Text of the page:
Freespire Linux

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Freespire 2.0 - A great free operating system. Try it today!

Apr 25, 2008
Review by  
Rated a Very Helpful Review

Pros:-FREE -web browser, email client, office apps, and chat client included, and great hardware support

Cons:-poor wireless hardware support -WINE Windows emulation failure -CNR failure

The Bottom Line: As a free Operating System, Freespire is one of the best I've seen, a real winner with a great online technical support community, and broad hardware support.

**If you are already familiar with the Linux OS and would like to go directly to my review of Freespire, skip down to the next section.**

Windows is the popular standard, and Mac is the stylish media pro, so why would you consider Linux? Because it's free.

Many people consider dropping Microsoft in favor of free and open-sourced software solutions every day, but few actually try. This is usually due to the fear of migration - the uncertainty of a different computing environment, the unfamiliar layout of the tools, and there's always the question of support. Who will help you when your computer breaks now?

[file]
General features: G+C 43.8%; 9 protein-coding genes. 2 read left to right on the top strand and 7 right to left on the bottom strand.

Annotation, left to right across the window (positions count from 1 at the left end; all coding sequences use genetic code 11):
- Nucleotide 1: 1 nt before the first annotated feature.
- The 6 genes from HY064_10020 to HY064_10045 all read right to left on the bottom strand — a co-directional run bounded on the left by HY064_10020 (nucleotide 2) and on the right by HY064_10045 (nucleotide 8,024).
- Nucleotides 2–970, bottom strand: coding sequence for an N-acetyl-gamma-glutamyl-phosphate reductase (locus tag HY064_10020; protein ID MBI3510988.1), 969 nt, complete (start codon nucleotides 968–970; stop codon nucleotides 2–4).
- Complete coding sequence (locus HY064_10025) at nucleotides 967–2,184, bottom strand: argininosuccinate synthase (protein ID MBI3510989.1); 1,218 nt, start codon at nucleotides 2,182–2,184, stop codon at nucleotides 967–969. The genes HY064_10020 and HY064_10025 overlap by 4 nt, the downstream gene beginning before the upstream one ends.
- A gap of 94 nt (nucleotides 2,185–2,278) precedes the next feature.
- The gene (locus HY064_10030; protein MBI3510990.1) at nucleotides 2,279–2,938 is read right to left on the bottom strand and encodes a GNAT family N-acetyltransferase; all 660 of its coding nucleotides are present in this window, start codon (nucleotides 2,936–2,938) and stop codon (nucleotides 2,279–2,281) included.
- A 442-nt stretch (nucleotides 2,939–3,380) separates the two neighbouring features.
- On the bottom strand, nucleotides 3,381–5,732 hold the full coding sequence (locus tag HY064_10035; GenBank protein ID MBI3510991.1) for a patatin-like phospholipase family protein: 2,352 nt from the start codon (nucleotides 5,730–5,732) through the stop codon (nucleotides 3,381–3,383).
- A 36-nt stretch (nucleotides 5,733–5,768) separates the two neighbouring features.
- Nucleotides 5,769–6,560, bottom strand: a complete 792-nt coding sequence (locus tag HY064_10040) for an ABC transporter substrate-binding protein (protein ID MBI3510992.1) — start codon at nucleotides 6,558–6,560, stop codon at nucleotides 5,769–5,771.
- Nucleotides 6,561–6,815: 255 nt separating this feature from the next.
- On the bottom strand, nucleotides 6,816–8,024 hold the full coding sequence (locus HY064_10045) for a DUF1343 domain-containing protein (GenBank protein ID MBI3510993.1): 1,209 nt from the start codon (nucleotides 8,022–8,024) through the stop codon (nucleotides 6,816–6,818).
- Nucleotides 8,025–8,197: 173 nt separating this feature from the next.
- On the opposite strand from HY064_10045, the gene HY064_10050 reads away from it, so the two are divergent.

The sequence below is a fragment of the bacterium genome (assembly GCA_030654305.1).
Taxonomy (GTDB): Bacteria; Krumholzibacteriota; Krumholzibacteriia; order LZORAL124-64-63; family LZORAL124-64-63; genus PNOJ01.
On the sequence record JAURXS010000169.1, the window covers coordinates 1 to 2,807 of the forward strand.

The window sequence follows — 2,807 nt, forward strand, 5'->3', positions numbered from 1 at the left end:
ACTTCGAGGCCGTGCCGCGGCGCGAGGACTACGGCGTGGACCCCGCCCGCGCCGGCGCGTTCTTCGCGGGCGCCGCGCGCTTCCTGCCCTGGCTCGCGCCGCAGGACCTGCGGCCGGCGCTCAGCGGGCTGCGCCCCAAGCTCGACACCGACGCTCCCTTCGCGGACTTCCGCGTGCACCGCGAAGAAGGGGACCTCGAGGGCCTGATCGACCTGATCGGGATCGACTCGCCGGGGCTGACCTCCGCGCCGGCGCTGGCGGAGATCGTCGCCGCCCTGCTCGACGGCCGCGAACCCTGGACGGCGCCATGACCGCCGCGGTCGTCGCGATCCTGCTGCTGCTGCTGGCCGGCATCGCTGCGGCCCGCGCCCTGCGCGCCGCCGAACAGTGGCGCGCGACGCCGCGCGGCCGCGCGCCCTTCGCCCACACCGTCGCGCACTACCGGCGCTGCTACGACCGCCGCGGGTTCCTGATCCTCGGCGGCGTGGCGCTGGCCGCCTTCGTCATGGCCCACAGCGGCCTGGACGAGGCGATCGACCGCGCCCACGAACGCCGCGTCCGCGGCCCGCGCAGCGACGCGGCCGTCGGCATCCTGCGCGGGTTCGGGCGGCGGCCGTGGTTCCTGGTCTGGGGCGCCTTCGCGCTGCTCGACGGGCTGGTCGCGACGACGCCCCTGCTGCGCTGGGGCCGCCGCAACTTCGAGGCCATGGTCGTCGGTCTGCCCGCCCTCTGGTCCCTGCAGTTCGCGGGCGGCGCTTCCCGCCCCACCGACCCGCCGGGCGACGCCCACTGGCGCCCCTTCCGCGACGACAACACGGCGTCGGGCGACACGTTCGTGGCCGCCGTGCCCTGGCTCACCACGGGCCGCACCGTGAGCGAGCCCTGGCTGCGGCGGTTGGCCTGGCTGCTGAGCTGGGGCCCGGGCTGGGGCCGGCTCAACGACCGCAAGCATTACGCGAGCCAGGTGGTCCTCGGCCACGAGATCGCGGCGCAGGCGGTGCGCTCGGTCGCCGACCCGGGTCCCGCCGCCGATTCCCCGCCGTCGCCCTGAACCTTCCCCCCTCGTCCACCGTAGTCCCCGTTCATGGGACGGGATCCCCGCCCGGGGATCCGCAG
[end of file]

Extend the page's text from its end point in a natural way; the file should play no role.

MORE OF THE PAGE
Freespire is based on Linux, a free operating system that has notably ran servers since before the days of the internet as we know it. Often, Linux appears to the public as merely a grass-roots software community, supported by freelance techs and home-based geeks. However, large companies like Dell, Hewlett-Packard, IBM, and Novell have been using Linux for years, behind the scenes. Only in the last few years has Linux started getting real attention by common computer users.